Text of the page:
Chinese-owned steel mill coats Serbian town in red dust; cancer spreads

BELGRADE, Nov 9 (Reuters) – A few hundred meters from the huge furnaces of the Chinese-owned Smedrevo steel factory in central Serbia, the village of Radinac is covered in thick red dust. The cancer rate has quadrupled in less than a decade and residents want the factory to be cleaned up or closed.

Zoran, 70, a throat cancer patient who speaks with a voice prosthesis after having his larynx removed, said residents should dry their laundry indoors and use vinegar to clear the dust from their cars.

“Water can’t wash it off,” he said. “We’re not going out. We don’t dare.”

According to data from the Smederevo public health agency, which a watchdog named Tvrdjava obtained through a freedom of information request and shared with Reuters, the municipality of about 100,000 people reported 6,866 cases of cancer in 2019, up from 1,738 in 2011.

The plant says it has invested €300 million in technology and pollution reduction since China’s largest steelmaker, Hesteel (000709.SZ), bought it from the Serbian state five years ago for €46 million ($53 million).

“We are all citizens of Smederevo… Would we work against ourselves and our children despite the pollution?” The plant’s environmental protection manager, Ljubica Drake, said in a statement to Reuters.

Three new production facilities will significantly reduce pollution after they are completed in 2022, she said. It was “incorrect” to conclude that higher cancer rates were caused by the plant’s operations, she said, adding that the disease could have resulted from NATO’s bombing of Serbia in 1999 during a war in Kosovo.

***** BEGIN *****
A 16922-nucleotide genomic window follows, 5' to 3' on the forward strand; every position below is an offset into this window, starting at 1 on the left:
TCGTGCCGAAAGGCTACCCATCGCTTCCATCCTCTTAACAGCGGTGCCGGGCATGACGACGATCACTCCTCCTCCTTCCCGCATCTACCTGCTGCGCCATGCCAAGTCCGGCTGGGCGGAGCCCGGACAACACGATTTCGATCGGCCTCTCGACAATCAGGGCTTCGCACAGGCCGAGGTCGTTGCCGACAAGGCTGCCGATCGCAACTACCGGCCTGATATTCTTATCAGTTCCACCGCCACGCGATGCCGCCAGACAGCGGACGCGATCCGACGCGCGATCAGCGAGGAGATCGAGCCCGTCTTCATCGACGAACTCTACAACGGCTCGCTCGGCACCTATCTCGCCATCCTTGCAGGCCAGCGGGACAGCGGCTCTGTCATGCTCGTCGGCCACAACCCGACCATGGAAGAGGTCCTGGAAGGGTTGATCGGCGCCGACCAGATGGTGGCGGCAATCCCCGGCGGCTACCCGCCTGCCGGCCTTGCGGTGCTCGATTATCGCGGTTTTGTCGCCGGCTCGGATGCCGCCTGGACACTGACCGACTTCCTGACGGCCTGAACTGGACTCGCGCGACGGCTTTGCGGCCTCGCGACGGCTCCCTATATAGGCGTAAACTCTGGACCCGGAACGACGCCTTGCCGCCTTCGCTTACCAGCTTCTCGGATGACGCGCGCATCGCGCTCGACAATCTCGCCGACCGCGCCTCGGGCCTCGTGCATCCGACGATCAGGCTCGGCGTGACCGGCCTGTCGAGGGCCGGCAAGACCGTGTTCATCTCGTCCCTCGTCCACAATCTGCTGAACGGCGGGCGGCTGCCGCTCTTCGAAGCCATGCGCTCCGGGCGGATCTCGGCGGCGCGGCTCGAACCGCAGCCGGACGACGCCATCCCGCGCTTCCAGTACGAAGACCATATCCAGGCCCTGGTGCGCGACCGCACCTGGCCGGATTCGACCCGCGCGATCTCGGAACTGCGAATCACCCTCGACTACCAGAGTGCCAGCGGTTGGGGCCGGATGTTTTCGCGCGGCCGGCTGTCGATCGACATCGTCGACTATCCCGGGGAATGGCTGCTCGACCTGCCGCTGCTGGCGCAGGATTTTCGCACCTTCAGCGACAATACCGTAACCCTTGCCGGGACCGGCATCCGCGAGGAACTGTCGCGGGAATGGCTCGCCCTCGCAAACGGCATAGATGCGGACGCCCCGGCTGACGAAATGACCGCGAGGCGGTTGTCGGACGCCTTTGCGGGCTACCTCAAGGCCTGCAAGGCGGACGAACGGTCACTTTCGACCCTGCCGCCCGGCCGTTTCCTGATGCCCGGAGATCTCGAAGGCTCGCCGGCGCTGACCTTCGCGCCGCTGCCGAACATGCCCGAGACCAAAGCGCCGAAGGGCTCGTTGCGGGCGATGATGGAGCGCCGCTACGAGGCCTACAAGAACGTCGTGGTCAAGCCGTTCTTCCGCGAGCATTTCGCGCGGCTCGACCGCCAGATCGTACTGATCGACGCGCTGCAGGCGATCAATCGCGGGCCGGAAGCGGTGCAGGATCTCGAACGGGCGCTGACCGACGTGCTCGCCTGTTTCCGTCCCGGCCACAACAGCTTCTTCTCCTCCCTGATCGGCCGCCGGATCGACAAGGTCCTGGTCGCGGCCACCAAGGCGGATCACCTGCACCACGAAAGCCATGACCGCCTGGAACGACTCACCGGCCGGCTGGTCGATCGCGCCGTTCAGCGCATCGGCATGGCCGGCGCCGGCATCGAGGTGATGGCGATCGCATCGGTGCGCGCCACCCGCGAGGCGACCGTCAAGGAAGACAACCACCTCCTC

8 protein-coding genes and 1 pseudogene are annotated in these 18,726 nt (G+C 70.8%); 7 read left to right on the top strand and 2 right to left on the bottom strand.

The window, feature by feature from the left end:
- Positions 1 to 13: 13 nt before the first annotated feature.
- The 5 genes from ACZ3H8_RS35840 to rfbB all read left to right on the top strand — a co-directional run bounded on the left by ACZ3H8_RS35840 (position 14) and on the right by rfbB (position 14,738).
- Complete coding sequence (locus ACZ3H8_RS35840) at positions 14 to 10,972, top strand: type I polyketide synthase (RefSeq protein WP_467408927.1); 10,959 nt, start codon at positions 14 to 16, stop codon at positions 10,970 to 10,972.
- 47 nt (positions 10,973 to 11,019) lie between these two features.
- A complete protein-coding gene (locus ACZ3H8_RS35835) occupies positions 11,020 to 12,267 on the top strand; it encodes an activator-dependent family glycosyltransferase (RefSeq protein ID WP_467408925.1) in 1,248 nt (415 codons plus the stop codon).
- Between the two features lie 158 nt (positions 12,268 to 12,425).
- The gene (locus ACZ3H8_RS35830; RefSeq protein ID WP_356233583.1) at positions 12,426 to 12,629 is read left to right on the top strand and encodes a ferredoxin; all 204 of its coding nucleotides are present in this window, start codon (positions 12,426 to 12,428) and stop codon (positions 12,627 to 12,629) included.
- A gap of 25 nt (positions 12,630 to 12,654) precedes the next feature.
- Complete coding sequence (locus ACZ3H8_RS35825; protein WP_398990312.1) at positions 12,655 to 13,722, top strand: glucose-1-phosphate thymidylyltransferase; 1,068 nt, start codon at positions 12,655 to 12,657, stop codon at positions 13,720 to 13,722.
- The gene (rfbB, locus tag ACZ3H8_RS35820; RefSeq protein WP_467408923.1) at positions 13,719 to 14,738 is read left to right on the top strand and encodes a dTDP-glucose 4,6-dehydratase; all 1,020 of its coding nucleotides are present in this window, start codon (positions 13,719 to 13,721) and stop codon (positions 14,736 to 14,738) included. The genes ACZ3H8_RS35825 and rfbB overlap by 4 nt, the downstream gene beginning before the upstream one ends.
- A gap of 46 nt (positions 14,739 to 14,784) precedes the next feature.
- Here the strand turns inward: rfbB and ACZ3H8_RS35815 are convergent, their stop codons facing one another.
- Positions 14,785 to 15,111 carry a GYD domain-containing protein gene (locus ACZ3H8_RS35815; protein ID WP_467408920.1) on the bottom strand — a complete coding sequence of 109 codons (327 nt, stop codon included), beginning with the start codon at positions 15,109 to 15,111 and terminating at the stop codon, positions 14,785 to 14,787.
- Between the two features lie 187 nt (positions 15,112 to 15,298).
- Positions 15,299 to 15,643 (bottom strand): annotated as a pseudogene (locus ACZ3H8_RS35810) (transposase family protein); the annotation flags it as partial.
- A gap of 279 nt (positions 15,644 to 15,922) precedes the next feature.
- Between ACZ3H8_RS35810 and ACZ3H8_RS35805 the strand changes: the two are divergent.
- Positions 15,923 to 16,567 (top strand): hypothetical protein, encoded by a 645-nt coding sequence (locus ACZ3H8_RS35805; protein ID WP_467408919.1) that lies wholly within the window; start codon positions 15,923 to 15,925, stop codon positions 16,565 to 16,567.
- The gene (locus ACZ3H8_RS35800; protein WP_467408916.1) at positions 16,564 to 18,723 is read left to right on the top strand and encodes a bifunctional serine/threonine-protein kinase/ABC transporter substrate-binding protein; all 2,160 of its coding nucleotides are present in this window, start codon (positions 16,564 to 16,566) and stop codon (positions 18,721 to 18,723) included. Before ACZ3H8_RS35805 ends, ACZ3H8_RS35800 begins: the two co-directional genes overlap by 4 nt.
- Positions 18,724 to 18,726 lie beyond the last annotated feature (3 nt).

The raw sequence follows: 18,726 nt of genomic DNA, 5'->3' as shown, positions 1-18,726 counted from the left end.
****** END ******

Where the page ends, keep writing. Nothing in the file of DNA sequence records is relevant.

A general view of the Chinese steel plant HBIS Serbia in the village of Radinac, where cancer cases have quadrupled in less than a decade, near the town of Smederevo, Serbia, Nov. 3, 2021. Photo taken Nov. 3, 2021. REUTERS/Marko Djurica

read more

But activists say the factory is an example of Chinese-owned industrial companies ignoring pollution standards.

Nikola Krstic, the head of Tvrdjava, an environmental group whose name means The Fortress, said an analysis of the red dust in September showed high concentrations of heavy metals.

“The air in the city is far below European standards for 120 days a year,” he told Reuters. “Red dust is greasy. It sticks to the lungs and makes breathing difficult.”

China has invested billions of euros in Serbia, which is a candidate to join the EU but has an uneasy relationship with the West more than two decades after the wars that followed the breakup of Yugoslavia, and has maintained close ties to Beijing.

Belgrade authorities say they are ready to challenge Chinese companies over pollution.

In April, Serbian authorities ordered China’s Zijin Mining Group (601899.SS) to temporarily suspend some operations at the country’s only copper mine over non-compliance with environmental standards. The mine said she would fix all issues quickly and allowed her to reopen.

“Not only should polluters be fined, … if they can’t reduce pollution … they have to stop their activities,” Zorana Mihajlovic, Serbia’s Minister of Mines and Energy, told Reuters last week.

($1 = 0.8655 euros)

Reporting by Aleksandar Vasovic Editing by Peter Graff

Our Standards: The Thomson Reuters Trust Principles.

Comments are closed.